Forum for Science, Industry and Business

Sponsored by:     3M 
Search our Site:

 

New analysis eliminates a potential speed bump in quantum computing

21.05.2014

Global symmetry not required for fast quantum search

A quantum particle can search for an item in an unsorted "database" by jumping from one item to another in superposition, and it does so faster than a classical computer ever could.


In a complete graph (left) every node is connected to every other. For other well studied graphs, the Paley graph in the center and the Latin square graph on the right, that is not true. A quantum particle could hop directly to the target position, in red, only from connected nodes, marked in blue.

Credit: Tom Wong, UC San Diego

This assertion assumes, however, that the particle can directly hop from any item to any other. Any restriction on which items the particle can directly hop to could slow down the search.

"Intuition says that a symmetric database allows the particle to hop freely enough to retain the quantum speedup, but our research has shown this intuition to be false," says Tom Wong, a physicist at the University of California, San Diego.

In a paper accepted for publication by Physical Review Letters, the researchers used a technique familiar to physicists called "degenerate perturbation theory" in a novel way to prove that global symmetry is not required for a sped up search.

Information scientists represent the database to be searched as a graph. In globally symmetric graphs, the nodes can be swapped with each other such that the connections between them are preserved. "Strongly regular graphs" don't share this property, but this analysis shows they also support a fast search through local symmetries.

Their finding extends the use of this theory to the field of quantum information science and expands the kinds of data structures on which quantum computing outperforms classical computing.

###

Jonatan Janmark, KTH Royal Institute of Technology in Stockholm, Sweden and UC San Diego's Department of Mathematics and David Meyer, professor of mathematics at UC San Diego co-authored the work.

The Defense Advanced Research Projects Agency partially supported this work as part of its Quantum Entanglement Science and Technology program. Additional funding came from the Air Force Office of Scientific Research as part of the Transformational Computing in Aerospace Science and Engineering Initiative, and the Achievement Awards for College Scientists Foundation.

Tom Wong | Eurek Alert!

Further reports about: Defense Entanglement Physical Technology classical structures symmetric technique

More articles from Physics and Astronomy:

nachricht Major discovery in controlling quantum states of single atoms
20.02.2018 | Institute for Basic Science

nachricht Observing and controlling ultrafast processes with attosecond resolution
20.02.2018 | Technische Universität München

All articles from Physics and Astronomy >>>

The most recent press releases about innovation >>>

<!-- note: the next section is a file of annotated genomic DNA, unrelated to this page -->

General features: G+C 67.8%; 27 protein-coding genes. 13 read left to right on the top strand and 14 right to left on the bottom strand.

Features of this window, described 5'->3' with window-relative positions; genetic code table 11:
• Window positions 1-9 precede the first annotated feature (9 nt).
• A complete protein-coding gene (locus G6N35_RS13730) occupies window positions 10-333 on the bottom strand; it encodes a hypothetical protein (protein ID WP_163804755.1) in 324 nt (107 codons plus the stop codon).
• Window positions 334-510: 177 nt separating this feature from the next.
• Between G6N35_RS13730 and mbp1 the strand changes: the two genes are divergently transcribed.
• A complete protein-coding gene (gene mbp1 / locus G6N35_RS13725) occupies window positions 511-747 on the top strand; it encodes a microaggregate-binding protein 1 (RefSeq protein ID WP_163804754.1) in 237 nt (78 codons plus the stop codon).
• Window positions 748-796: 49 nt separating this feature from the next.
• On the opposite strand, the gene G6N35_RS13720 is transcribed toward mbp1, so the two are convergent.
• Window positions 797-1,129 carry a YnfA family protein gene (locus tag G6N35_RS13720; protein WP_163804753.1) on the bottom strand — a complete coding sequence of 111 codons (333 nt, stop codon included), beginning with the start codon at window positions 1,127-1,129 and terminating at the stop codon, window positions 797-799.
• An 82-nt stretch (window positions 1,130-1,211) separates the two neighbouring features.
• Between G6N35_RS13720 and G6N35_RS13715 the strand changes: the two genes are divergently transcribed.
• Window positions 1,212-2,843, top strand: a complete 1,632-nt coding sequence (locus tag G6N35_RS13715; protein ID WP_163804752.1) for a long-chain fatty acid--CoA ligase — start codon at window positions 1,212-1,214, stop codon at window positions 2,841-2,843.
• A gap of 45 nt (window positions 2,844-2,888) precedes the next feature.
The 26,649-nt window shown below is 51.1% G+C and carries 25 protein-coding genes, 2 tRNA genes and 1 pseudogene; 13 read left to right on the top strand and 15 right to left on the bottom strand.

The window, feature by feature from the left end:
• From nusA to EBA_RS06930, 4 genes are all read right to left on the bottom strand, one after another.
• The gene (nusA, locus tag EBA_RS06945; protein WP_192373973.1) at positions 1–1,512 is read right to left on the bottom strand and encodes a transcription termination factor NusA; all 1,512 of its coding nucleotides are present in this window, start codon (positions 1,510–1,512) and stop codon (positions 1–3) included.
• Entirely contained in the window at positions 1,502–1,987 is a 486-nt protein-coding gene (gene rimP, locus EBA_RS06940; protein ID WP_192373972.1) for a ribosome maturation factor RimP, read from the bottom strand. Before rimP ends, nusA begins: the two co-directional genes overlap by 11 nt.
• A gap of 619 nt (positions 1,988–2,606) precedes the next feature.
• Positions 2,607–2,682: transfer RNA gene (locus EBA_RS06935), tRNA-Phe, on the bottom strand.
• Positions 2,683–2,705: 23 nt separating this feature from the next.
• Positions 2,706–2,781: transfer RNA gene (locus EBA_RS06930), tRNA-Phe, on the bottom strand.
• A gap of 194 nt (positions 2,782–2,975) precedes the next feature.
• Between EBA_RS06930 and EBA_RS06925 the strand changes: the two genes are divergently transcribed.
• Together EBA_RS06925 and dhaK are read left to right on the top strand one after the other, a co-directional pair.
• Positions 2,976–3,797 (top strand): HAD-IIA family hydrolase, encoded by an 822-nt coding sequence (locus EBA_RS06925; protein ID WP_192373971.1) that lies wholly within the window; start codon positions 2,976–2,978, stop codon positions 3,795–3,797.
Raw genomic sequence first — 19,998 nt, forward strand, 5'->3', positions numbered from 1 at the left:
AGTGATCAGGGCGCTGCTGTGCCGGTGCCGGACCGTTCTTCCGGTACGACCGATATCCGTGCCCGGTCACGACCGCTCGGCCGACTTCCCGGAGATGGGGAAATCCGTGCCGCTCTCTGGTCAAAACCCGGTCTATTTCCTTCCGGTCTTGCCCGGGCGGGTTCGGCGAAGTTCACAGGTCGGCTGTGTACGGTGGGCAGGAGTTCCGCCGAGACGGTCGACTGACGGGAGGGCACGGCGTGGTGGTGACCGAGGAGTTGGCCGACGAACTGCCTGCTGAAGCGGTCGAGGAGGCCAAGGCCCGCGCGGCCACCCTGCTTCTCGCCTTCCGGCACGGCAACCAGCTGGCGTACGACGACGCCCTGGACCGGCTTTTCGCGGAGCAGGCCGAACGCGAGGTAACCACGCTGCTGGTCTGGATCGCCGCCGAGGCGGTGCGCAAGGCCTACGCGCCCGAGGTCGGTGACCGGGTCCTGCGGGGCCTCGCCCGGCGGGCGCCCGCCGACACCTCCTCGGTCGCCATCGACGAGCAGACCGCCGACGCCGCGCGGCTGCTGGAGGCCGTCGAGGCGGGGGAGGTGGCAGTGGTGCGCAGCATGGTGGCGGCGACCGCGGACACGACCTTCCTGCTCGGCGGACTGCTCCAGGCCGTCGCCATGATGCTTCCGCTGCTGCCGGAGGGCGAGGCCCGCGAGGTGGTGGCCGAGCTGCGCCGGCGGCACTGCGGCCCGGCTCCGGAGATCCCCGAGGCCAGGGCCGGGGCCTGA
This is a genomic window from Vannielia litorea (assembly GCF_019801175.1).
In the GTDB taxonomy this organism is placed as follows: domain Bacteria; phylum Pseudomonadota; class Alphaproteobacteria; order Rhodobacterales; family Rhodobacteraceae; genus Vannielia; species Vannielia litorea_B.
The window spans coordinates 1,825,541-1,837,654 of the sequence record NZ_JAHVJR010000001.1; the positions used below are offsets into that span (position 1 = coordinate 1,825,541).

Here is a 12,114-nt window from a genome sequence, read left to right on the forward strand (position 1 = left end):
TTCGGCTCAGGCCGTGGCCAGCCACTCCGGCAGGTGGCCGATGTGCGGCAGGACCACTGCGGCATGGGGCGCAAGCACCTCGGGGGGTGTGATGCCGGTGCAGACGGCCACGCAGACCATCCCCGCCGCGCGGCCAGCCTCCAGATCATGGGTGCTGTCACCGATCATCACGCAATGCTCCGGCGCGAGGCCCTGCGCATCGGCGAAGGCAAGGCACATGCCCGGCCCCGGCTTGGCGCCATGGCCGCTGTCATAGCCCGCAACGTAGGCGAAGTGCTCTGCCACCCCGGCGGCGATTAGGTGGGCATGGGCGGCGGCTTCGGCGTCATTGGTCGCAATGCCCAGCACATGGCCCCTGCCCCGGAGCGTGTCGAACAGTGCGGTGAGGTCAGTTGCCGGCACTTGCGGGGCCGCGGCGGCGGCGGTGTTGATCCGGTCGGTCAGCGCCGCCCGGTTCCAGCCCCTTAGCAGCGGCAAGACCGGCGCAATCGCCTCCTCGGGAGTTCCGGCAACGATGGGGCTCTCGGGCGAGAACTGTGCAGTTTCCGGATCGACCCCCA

Die letzten 5 Focus-News des innovations-reports im Überblick:

Im Focus: In best circles: First integrated circuit from self-assembled polymer

For the first time, a team of researchers at the Max-Planck Institute (MPI) for Polymer Research in Mainz, Germany, has succeeded in making an integrated circuit (IC) from just a monolayer of a semiconducting polymer via a bottom-up, self-assembly approach.

In the self-assembly process, the semiconducting polymer arranges itself into an ordered monolayer in a transistor. The transistors are binary switches used...

Im Focus: Demonstration of a single molecule piezoelectric effect

Breakthrough provides a new concept of the design of molecular motors, sensors and electricity generators at nanoscale

Researchers from the Institute of Organic Chemistry and Biochemistry of the CAS (IOCB Prague), Institute of Physics of the CAS (IP CAS) and Palacký University...

Im Focus: Hybrid optics bring color imaging using ultrathin metalenses into focus

For photographers and scientists, lenses are lifesavers. They reflect and refract light, making possible the imaging systems that drive discovery through the microscope and preserve history through cameras.

But today's glass-based lenses are bulky and resist miniaturization. Next-generation technologies, such as ultrathin cameras or tiny microscopes, require...

Im Focus: Stem cell divisions in the adult brain seen for the first time

Scientists from the University of Zurich have succeeded for the first time in tracking individual stem cells and their neuronal progeny over months within the intact adult brain. This study sheds light on how new neurons are produced throughout life.

The generation of new nerve cells was once thought to taper off at the end of embryonic development. However, recent research has shown that the adult brain...

Im Focus: Interference as a new method for cooling quantum devices

Theoretical physicists propose to use negative interference to control heat flow in quantum devices. Study published in Physical Review Letters

Quantum computer parts are sensitive and need to be cooled to very low temperatures. Their tiny size makes them particularly susceptible to a temperature...

All Focus news of the innovation-report >>>

Anzeige

Anzeige

VideoLinks
Industry & Economy
Event News

2nd International Conference on High Temperature Shape Memory Alloys (HTSMAs)

15.02.2018 | Event News

Aachen DC Grid Summit 2018

13.02.2018 | Event News

How Global Climate Policy Can Learn from the Energy Transition

12.02.2018 | Event News

 
Latest News

'Lipid asymmetry' plays key role in activating immune cells

20.02.2018 | Life Sciences

MRI technique differentiates benign breast lesions from malignancies

20.02.2018 | Medical Engineering

Major discovery in controlling quantum states of single atoms

20.02.2018 | Physics and Astronomy

VideoLinks
Science & Research
Overview of more VideoLinks >>>